If one turns away his ear from hearing the law,
even his prayer is an abomination.
“I prayed, but it didn’t work.” How many times have you heard someone say this—or maybe even have said or thought it yourself?
“Great reason there is that God will refuse to hear him who refuses to hear God.” (Bishop Reynolds).
This is a Proverb of judgment. God is saying to the ungodly man, “You may pray, but it won’t work.” This is a serious warning not to disregard God in our life and then expect that he will regard us.
However, besides the warning there is a hint of instruction to those who do regard God in their life. Our ears (and heart) must be listening to the law—the Word of God. In Martin Luther’s A Simple Way to Pray (which was his letter of instruction to Peter, his barber), his first point is Instruction. Instruction was to take place at the beginning of prayer by reading and meditating on a Biblical text which by the Spirit would guide the prayer. It would be followed by Thanksgiving as it relates to the text, Confession as it relates to the text and our experience, and finally Prayer (or supplication). This is similar to the ACTS (adoration, confession, thanksgiving, supplication) that Dr. Boice often spoke of, but it highlights the importance of hearing the law.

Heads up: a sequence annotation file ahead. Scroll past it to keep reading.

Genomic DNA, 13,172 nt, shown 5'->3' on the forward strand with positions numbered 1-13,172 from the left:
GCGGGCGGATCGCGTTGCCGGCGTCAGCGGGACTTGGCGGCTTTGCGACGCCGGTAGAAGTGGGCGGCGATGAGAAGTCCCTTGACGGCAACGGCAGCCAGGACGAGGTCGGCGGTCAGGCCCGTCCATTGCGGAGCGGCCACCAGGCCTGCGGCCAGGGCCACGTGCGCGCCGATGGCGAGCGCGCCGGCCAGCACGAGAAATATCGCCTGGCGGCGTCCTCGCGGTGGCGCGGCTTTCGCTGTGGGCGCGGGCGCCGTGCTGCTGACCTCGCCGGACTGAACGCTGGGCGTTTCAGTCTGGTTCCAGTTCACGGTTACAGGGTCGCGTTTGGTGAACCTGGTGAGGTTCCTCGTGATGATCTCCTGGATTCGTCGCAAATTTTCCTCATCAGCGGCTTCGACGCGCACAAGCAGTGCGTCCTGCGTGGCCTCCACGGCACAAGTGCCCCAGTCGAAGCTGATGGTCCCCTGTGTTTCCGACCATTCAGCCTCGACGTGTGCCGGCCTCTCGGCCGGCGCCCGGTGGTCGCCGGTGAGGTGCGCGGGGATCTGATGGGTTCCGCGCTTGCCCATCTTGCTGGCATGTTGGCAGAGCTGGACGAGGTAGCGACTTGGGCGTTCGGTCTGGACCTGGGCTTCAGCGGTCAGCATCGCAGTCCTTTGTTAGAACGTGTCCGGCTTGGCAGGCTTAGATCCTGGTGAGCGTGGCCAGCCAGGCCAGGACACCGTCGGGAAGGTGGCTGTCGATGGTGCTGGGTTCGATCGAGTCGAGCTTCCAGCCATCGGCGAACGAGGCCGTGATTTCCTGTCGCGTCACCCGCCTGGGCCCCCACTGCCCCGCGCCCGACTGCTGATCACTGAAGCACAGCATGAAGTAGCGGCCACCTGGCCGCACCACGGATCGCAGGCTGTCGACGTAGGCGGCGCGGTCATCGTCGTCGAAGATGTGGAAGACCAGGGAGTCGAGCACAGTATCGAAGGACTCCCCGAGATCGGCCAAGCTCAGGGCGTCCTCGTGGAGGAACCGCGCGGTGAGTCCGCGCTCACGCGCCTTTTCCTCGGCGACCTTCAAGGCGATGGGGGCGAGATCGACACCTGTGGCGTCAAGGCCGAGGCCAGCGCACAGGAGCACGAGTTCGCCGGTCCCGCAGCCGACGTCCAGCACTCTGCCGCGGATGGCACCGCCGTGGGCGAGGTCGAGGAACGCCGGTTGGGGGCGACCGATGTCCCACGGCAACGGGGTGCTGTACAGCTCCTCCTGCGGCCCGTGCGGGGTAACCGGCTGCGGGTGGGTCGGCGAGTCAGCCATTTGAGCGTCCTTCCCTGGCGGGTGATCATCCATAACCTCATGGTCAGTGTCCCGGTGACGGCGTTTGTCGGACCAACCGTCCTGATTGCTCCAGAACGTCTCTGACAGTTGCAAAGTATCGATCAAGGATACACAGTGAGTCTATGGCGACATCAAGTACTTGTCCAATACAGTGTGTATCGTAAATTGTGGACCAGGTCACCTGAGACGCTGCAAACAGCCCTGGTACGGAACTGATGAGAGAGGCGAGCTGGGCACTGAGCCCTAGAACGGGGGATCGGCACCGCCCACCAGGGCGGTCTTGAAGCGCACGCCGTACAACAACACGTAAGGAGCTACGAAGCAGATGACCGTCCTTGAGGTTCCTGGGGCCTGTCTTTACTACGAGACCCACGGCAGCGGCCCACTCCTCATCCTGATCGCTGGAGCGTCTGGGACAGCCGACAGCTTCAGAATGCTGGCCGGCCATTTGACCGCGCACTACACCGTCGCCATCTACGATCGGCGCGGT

In the Lord’s Prayer, we are instructed to pray that Your will be done. In other words, Your law be fulfilled. The law may seem harsh and difficult, but consider this: Jesus has fulfilled that law. We are forgiven because of His work. We come in Jesus’ name to Our Father in heaven who is good and sovereign. When we pray today to our heavenly Father that His will be done, what better thing could we ask for ourselves and others? God’s will “works” for His glory and our good.
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Please include the following statement on any distributed copy: By Bruce Garver. © 2020 Tenth Presbyterian Church. Website: tenth.org